Department: the Waiting Room
It takes a lot to impress New Yorkers. But when one Harlem man jumped on to the subway tracks to save a film student who fell while having a seizure, they were stunned by his bravery.
Wesley Autrey, a 50-year-old construction worker and Navy veteran, was waiting for the subway on Jan. 2 with his two young daughters, when Cameron Hollopeter, 20, collapsed. Autrey and two women rushed to help Hollopeter, who managed to get up, but then stumbled to the platform edge and fell to the tracks, just as a train approached the station. In a split second, Autrey leapt on to the track and pressed Hollopeter into a one-foot space between the two rails. Five cars roared overhead, passing inches from Autrey's head, before the train stopped. Both men survived.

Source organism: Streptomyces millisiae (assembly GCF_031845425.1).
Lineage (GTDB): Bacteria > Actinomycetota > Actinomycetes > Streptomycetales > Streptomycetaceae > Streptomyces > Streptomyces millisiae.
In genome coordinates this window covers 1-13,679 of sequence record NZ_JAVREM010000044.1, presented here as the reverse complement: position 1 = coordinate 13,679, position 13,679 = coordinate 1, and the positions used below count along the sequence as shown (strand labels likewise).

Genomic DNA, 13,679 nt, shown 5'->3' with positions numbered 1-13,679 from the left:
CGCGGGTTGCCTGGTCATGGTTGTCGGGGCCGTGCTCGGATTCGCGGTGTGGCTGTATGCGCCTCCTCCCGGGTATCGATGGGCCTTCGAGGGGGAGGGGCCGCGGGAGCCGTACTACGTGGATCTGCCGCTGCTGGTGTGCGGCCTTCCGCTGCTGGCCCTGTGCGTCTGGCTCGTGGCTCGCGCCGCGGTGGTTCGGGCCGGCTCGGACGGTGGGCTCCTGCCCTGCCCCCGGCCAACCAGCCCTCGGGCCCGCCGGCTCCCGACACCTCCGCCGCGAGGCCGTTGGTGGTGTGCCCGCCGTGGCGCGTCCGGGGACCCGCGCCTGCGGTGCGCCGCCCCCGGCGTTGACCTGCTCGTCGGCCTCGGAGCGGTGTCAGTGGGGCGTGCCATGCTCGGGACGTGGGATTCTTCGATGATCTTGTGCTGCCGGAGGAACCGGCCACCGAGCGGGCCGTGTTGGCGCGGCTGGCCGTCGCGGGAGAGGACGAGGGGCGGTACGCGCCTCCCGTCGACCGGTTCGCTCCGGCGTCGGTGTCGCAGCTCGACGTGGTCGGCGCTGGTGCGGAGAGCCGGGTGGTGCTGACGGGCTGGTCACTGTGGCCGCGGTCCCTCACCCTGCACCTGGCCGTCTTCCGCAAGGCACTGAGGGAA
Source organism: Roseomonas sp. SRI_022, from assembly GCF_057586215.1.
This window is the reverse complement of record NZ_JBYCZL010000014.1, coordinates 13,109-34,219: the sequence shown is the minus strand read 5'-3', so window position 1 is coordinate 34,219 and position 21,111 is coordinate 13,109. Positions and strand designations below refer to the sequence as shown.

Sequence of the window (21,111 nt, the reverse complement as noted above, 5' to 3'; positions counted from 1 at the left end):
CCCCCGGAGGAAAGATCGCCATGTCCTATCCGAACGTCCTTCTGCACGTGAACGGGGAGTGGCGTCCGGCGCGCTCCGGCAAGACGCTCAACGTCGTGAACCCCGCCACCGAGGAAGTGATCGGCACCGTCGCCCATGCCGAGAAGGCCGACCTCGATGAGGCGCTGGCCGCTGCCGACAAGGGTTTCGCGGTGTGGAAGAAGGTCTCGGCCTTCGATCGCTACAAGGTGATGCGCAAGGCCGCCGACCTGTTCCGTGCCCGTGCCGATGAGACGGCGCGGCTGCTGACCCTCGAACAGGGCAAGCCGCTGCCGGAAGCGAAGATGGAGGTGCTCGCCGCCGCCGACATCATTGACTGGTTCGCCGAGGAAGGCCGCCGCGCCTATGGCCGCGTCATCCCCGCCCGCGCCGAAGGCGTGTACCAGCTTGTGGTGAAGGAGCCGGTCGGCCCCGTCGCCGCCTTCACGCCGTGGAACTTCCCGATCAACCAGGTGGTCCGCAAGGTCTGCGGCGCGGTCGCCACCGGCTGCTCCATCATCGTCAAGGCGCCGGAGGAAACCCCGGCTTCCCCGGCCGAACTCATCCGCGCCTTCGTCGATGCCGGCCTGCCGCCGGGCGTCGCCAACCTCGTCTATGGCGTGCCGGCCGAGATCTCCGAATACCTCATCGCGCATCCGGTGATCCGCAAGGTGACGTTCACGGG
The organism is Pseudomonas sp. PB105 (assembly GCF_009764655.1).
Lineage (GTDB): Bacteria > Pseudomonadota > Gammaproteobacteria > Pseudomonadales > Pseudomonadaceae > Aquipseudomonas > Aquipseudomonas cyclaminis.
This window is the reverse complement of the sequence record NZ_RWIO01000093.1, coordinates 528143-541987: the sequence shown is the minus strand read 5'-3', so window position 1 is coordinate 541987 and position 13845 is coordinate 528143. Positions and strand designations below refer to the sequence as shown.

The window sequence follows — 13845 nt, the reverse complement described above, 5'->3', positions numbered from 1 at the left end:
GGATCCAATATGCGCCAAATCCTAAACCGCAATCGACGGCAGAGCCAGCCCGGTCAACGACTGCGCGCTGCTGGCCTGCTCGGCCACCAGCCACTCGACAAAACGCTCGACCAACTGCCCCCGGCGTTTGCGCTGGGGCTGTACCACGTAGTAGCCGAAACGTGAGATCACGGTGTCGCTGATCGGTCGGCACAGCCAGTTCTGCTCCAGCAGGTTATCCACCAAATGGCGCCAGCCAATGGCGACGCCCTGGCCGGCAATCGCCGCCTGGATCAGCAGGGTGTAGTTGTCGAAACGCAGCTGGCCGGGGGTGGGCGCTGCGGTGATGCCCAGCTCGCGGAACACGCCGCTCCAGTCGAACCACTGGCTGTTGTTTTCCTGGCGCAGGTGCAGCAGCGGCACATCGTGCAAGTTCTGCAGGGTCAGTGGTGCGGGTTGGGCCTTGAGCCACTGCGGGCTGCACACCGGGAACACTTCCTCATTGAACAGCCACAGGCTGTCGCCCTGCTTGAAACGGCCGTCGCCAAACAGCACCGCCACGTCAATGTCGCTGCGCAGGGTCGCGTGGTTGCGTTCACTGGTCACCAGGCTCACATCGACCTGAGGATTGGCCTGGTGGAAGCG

Not everyone can jump into the subways tracks, but Harvard Medical School neurology professor Steven Schachter, M.D., a spokesperson for the American Epilepsy Society, outlined things you should do when you see someone having a seizure:
▪ Prevent any further injury. If the seizure occurs in the middle of the street, move the person to a different location and move any objects out of the way. But do not forcibly restrain the person.
▪ Don't put anything in the person's mouth. The person can choke or damage his or her teeth.
▪ Don't give the person water, pills, or food until he or she is fully alert again.
▪ Stay with the person until he or she is back to normal or until help arrives.
He also recommends that epilepsy patients talk with their family and friends about what to do when a seizure occurs.
For more tips visit epilepsy.com and click on “Seizure First Aid.”